What would you have done if Hurricane Ida had struck here, on a path similar to that of Hurricane Frederic? It would have been devastating and historic. Use the cliché, “we dodged a bullet,” but then use Ida as a lesson. One day, there will be a storm of similar magnitude here. Learn from it. Ida formed and struck Louisiana within three days.
One of the lessons from Ida is that you can’t directly compare impact from different hurricanes using one measurement. That would be like ranking athletes on one criterion. Initially, with predicted landfall 16 years from the day Hurricane Katrina struck, in the same part of Louisiana, many people made predictive comparisons based on wind category. Katrina had a landfall wind of 125 mph, Ida’s landfall wind was around 150 mph, but the extent of damage was less than Katrina’s. Katrina was a much larger storm, by the radius of hurricane-force winds. Katrina’s radius of hurricane-force winds was around 125 miles. Ida’s radius was 50 miles.
Katrina had been a Category 5 days before landfall. Ida was no higher than a category 2 until the morning of landfall. Those statistics explain how a larger and stronger Katrina, days before landfall, generated historic storm surge. The surging water had momentum even though the landfall wind was trending down. Ida’s surge was far more limited than Katrina’s, because of the much smaller storm size, and the late strengthening.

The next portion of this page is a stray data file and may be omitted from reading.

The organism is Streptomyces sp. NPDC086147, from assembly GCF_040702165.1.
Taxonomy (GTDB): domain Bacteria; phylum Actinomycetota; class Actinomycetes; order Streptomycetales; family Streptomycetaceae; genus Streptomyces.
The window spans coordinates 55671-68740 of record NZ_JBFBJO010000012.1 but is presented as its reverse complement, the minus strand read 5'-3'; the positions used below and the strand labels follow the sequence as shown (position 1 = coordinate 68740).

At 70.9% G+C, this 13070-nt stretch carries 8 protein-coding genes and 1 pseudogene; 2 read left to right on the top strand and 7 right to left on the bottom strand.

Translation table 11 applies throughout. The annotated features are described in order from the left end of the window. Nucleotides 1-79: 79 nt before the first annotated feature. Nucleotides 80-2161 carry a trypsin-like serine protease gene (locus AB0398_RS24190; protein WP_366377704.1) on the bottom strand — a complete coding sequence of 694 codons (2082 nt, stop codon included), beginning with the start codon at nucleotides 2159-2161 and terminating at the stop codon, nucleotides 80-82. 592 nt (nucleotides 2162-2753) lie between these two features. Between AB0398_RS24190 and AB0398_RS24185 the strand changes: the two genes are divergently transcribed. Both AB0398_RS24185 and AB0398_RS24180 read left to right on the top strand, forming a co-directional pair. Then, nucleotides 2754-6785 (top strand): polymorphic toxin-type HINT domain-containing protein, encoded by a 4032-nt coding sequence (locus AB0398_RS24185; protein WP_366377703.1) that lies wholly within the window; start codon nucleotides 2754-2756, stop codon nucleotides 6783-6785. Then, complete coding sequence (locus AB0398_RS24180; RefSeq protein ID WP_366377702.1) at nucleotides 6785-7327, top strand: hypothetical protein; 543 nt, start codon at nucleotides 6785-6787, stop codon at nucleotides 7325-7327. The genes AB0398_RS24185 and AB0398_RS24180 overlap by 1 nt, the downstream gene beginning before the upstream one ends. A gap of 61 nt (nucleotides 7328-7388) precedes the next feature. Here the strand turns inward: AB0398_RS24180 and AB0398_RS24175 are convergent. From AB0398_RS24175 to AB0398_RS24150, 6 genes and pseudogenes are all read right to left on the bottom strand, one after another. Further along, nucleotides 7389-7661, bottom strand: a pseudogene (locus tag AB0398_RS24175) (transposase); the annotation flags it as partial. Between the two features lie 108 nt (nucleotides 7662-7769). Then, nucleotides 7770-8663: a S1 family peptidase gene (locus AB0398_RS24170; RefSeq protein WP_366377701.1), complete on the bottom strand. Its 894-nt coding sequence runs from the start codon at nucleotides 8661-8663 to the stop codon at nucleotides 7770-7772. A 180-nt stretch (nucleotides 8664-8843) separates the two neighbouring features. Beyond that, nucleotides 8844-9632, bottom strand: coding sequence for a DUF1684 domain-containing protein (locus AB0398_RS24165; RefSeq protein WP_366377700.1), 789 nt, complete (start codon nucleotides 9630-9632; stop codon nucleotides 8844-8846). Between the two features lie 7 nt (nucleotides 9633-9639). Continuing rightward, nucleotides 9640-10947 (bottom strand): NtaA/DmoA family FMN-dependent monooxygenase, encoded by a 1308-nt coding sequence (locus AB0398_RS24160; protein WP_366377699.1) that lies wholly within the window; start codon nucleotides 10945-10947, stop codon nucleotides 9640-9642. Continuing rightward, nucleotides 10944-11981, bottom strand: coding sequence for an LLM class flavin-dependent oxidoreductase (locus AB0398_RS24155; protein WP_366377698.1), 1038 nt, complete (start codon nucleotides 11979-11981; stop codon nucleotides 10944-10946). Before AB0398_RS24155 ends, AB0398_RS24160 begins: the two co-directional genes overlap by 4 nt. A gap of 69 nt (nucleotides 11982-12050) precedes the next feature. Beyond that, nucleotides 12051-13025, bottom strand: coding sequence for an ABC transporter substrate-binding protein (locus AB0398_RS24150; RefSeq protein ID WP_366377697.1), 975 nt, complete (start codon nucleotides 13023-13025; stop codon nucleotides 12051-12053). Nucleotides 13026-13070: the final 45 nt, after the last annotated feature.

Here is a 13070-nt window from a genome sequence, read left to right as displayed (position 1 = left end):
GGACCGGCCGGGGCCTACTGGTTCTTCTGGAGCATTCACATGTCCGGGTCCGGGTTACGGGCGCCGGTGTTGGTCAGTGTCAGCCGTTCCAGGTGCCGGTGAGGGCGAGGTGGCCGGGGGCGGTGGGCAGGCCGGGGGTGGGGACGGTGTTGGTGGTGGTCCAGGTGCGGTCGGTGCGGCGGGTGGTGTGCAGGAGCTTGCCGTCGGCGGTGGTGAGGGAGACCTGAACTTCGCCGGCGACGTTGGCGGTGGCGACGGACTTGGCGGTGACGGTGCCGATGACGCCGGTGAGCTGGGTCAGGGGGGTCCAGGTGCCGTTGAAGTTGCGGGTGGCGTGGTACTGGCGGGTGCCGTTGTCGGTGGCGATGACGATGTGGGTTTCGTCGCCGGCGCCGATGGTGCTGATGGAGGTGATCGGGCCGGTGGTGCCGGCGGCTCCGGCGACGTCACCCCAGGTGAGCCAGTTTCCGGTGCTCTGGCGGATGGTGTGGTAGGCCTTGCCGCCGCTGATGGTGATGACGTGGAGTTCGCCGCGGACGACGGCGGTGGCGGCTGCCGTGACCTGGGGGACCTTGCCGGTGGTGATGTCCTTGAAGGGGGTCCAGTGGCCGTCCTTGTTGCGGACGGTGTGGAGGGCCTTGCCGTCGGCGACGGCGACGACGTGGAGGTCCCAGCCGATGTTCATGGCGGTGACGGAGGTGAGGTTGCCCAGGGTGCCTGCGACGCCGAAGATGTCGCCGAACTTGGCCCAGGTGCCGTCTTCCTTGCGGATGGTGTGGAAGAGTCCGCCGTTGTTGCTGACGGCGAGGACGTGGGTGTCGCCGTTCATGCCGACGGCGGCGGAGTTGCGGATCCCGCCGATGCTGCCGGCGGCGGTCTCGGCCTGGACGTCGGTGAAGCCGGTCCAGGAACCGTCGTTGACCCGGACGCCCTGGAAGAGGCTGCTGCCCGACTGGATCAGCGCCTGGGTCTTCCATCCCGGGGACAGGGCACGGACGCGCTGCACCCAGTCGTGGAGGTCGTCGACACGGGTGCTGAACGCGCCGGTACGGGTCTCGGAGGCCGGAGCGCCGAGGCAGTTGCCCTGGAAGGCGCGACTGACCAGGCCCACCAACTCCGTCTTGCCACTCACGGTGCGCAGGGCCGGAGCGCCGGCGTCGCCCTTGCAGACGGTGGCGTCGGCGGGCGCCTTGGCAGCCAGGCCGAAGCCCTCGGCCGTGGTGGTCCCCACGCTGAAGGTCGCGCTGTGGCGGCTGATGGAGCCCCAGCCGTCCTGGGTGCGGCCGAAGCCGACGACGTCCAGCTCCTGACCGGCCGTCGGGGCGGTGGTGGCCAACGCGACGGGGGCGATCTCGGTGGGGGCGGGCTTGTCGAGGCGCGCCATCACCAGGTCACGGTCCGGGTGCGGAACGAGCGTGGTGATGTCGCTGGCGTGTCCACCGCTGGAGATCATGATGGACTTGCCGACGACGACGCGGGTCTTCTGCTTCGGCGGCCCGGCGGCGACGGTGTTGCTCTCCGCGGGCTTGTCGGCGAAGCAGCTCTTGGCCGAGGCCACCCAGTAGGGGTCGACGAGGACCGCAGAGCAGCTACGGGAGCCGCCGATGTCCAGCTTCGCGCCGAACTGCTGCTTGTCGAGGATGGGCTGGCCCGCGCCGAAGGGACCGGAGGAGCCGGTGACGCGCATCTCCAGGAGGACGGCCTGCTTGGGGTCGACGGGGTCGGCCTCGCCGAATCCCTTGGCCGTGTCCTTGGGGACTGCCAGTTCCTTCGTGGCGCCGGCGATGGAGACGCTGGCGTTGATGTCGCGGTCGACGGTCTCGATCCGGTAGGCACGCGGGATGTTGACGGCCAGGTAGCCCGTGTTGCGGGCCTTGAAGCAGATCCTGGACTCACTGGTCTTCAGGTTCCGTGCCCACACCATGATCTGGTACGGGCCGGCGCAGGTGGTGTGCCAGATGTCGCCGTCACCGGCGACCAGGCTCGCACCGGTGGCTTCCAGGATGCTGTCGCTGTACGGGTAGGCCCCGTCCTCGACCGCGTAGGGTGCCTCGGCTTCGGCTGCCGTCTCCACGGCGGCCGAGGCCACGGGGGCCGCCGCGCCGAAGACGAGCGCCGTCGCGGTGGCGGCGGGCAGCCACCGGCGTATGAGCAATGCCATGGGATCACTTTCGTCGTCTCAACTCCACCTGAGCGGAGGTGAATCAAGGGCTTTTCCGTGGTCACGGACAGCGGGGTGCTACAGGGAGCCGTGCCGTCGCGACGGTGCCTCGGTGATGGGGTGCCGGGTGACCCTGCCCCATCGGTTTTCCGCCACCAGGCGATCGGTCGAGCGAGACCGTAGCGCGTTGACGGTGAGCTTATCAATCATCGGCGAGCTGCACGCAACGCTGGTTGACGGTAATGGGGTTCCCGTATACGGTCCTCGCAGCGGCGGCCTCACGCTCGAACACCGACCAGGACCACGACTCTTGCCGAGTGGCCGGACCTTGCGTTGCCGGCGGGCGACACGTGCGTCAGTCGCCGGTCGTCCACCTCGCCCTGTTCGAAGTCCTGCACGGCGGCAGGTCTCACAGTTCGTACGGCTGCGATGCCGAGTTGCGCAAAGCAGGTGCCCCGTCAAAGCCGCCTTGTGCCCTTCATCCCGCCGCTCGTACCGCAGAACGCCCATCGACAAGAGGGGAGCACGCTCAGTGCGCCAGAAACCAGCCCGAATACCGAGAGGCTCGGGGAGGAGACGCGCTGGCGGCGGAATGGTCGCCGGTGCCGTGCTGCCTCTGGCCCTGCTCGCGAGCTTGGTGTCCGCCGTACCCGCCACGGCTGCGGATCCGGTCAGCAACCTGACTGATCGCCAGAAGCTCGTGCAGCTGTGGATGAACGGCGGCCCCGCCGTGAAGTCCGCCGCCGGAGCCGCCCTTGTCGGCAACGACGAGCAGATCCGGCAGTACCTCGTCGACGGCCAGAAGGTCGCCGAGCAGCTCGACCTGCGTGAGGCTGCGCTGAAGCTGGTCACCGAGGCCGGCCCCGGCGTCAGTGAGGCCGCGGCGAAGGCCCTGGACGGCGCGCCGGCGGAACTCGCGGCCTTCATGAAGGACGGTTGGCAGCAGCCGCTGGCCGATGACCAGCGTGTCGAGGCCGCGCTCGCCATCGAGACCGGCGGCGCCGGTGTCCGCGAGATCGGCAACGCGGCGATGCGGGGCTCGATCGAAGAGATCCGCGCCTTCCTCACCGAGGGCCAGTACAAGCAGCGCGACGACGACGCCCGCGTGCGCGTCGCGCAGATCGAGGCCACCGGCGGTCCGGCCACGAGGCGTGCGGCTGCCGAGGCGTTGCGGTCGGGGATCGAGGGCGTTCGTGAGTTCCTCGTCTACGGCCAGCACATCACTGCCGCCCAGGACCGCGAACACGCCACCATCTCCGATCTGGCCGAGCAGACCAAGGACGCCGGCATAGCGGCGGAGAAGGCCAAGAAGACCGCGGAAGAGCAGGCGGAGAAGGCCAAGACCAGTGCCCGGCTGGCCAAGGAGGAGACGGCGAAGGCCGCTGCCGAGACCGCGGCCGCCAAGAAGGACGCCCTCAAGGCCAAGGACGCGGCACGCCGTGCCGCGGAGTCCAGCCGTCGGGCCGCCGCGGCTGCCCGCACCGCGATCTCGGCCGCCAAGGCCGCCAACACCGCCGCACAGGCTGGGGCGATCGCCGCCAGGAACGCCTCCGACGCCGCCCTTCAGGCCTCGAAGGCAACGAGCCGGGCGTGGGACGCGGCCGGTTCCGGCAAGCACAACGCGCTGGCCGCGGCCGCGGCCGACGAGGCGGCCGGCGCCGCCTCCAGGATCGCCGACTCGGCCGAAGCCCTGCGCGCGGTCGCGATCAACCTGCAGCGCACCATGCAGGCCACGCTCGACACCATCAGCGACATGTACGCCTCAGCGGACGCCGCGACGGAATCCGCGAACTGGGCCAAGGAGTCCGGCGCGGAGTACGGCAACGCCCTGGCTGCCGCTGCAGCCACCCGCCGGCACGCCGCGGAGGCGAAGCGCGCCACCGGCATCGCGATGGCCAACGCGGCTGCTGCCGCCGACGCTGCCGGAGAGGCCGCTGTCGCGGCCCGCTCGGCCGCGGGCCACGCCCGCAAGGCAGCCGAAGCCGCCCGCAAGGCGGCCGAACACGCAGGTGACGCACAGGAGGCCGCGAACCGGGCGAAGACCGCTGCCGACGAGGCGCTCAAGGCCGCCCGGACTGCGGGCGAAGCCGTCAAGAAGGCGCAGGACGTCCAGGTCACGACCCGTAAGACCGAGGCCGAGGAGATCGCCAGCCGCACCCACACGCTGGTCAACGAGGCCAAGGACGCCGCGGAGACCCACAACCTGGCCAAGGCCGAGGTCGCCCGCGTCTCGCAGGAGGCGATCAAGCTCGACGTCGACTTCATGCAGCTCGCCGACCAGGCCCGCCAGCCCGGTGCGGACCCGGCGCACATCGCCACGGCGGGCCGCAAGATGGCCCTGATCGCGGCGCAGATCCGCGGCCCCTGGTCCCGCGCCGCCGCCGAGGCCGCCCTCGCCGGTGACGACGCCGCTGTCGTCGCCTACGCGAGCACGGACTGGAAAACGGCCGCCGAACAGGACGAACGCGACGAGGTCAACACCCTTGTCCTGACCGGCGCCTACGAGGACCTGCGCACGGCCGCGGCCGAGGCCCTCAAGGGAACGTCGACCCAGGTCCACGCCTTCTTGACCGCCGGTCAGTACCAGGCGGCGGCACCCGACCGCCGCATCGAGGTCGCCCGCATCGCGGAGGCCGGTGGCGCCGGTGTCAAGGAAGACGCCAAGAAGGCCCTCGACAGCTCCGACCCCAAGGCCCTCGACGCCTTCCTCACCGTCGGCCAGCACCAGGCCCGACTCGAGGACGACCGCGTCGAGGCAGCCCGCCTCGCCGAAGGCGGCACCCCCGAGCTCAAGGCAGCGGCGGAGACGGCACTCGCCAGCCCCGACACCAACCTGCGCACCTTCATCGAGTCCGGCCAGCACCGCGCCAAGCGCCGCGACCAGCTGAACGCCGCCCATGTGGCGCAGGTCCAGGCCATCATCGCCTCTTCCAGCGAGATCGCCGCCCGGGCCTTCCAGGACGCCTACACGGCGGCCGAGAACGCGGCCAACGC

Last year, Hurricane Sally struck Baldwin County, 16 years to the day that Hurricane Ivan did, in the same spot. That’s another 16-year coincidence for landfall for two storms in almost the same location. There’s no science behind how that happened, that I could explain, but if you return to Earth in 500 years, the accumulation of time will certainly bring many more storms sharing anniversaries, and maybe by then someone can explain if there’s something unique about the 16 years. I doubt it.
Marvel at the many things you may now take for granted that we saw with Ida: Never before have we had as much detailed data. You have it on your smartphone where you can click on the NBC 15 weather app, click on your county, and find a detailed description and projection for all storm impacts. It’s way more information that I can ever convey to a mass audience. Satellite and radar have never had as high resolution as they have now.
Ida was unique in one positive way. All forecasts were highly consistent and highly accurate. You shouldn’t expect this for all storms but it’s a credit to decades of efforts by the entire meteorology profession and our partners who include researchers, professors, modelers, coders, storm chasers, hurricane hunters, and broadcasters. You get credit too, because your tax dollars support one of the best national weather infrastructures on Earth. Thanks.
– Alan Sealls is Chief Meteorologist at NBC15, and an adjunct meteorology professor at University of South Alabama.
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